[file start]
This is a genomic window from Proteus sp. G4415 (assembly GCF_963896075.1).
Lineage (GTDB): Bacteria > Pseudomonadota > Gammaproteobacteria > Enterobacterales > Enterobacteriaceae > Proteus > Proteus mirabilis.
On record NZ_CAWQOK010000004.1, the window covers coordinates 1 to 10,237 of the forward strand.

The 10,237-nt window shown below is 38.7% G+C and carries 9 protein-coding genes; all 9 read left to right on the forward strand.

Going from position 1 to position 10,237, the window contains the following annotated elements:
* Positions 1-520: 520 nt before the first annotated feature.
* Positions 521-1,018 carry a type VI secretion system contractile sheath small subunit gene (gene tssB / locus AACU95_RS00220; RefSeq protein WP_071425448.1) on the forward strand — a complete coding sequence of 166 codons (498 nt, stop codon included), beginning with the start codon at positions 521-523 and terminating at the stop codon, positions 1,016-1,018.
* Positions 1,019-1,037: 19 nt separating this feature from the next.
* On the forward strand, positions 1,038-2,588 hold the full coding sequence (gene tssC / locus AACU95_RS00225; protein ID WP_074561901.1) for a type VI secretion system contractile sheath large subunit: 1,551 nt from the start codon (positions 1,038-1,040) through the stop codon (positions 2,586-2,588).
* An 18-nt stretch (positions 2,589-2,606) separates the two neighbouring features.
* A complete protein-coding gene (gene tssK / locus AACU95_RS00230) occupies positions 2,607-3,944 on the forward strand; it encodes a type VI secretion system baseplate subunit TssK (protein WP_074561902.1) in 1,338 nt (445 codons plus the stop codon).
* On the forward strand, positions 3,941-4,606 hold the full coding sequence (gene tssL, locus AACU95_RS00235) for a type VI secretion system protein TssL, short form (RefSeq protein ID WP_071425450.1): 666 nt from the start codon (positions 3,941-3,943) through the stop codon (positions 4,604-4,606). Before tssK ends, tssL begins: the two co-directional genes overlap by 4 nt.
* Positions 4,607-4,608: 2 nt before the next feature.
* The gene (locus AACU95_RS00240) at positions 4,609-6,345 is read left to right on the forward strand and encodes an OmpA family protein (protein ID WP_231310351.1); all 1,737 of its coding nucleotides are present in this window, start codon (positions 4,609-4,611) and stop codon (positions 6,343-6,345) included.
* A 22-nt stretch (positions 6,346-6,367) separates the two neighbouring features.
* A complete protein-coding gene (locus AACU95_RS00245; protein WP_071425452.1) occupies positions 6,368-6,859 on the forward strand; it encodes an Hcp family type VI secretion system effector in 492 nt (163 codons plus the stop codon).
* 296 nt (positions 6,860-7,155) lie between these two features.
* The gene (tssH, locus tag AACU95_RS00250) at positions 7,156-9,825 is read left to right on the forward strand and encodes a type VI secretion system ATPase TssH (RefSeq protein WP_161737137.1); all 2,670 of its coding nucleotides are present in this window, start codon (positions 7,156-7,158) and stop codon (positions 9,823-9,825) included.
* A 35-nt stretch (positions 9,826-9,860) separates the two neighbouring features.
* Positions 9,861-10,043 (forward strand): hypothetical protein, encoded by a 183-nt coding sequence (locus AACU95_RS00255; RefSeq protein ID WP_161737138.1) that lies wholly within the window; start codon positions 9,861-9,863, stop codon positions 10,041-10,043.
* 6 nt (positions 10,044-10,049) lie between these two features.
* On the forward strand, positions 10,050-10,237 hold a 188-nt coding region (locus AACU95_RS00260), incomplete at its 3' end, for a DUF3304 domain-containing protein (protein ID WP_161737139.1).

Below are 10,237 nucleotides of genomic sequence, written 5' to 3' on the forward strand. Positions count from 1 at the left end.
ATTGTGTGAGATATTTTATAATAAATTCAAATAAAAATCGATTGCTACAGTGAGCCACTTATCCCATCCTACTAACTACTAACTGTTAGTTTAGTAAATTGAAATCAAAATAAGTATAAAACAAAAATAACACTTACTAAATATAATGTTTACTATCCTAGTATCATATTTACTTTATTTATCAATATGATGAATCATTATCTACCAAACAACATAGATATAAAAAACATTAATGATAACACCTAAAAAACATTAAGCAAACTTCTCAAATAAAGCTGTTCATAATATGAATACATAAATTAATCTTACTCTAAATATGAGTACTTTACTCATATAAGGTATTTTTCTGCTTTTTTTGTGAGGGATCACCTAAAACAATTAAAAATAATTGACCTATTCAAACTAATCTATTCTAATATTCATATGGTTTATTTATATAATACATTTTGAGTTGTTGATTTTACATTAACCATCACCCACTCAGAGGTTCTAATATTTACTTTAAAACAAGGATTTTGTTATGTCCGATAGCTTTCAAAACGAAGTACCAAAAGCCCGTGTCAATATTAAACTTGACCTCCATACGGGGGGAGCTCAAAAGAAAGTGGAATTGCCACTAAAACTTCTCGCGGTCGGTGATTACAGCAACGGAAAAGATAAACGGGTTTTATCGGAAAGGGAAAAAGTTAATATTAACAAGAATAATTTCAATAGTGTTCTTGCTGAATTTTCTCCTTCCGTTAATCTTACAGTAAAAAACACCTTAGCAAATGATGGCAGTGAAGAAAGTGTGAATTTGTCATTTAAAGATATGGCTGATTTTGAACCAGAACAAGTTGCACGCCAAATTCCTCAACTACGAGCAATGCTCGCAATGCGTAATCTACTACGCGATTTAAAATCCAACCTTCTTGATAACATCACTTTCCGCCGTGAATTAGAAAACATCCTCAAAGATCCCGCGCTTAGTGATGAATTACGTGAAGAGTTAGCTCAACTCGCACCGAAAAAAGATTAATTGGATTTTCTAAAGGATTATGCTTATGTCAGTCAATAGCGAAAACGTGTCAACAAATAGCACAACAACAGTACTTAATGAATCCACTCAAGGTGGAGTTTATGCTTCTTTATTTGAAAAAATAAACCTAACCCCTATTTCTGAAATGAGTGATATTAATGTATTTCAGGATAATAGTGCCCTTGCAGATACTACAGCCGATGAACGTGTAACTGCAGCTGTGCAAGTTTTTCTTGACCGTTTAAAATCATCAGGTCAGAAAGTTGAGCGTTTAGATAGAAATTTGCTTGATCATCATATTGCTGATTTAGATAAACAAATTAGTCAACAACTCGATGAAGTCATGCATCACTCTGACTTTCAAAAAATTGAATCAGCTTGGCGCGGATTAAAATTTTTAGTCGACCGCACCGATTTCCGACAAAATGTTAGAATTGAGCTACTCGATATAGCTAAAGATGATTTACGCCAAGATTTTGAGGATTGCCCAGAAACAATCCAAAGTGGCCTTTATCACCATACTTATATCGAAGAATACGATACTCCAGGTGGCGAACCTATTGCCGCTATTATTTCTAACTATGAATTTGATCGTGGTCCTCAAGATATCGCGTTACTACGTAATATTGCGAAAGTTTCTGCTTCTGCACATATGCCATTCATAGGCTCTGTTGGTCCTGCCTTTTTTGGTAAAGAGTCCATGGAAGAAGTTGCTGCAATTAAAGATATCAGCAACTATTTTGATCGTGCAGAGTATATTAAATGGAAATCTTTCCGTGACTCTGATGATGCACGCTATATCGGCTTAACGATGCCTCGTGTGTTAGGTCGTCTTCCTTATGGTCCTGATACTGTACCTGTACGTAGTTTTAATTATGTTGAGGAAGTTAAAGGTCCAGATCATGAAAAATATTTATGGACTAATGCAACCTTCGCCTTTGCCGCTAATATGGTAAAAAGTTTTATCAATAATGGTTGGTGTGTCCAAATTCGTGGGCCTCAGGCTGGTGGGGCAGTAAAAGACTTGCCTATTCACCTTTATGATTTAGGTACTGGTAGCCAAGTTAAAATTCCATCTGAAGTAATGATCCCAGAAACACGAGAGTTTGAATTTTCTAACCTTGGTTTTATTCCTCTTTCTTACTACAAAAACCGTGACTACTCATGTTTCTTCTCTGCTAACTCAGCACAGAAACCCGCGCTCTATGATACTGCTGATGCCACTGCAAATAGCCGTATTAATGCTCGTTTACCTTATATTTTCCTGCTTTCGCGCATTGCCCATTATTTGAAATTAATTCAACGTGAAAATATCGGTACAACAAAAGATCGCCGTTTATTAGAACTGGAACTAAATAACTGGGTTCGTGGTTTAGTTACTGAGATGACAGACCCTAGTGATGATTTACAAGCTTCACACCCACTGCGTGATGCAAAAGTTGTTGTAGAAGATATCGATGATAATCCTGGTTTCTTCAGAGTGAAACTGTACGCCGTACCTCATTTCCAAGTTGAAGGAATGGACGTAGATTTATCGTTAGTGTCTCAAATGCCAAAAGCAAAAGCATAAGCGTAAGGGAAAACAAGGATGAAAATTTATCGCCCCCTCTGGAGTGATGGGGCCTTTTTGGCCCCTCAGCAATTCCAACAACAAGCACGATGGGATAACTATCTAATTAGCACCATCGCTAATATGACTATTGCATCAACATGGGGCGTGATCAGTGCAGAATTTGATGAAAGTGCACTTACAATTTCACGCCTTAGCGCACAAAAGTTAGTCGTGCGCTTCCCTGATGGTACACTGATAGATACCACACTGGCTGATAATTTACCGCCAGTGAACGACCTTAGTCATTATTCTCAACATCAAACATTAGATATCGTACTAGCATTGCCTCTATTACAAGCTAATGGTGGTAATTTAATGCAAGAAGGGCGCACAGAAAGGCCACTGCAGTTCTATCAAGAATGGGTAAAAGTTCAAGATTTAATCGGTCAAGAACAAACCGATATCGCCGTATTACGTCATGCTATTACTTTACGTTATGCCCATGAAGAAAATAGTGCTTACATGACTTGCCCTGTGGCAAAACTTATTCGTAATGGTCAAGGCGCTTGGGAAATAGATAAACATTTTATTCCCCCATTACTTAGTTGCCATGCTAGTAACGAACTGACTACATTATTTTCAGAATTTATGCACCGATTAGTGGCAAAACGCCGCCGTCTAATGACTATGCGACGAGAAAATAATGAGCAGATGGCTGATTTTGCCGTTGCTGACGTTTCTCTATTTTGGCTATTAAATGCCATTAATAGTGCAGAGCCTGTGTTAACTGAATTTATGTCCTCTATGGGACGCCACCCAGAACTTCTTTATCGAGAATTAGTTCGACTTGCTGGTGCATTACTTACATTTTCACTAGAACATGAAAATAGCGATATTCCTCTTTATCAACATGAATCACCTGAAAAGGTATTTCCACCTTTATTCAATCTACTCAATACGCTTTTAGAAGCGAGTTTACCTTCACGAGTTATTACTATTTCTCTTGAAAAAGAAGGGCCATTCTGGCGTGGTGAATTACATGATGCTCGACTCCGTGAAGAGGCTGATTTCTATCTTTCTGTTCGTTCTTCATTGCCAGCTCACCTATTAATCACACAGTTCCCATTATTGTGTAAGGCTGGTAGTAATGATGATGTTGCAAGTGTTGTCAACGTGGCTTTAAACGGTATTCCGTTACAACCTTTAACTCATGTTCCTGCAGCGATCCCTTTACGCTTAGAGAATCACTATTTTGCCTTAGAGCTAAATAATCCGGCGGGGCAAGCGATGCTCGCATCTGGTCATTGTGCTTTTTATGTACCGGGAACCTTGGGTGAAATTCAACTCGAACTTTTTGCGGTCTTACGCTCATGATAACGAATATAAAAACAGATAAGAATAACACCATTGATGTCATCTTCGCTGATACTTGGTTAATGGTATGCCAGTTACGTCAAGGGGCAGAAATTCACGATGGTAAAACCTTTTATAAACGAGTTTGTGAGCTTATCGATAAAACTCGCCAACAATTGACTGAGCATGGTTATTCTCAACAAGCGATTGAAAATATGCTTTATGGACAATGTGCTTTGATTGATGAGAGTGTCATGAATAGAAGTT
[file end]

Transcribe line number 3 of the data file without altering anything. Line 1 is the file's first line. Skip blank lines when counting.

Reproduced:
On record NZ_CAWQOK010000004.1, the window covers coordinates 1 to 10,237 of the forward strand.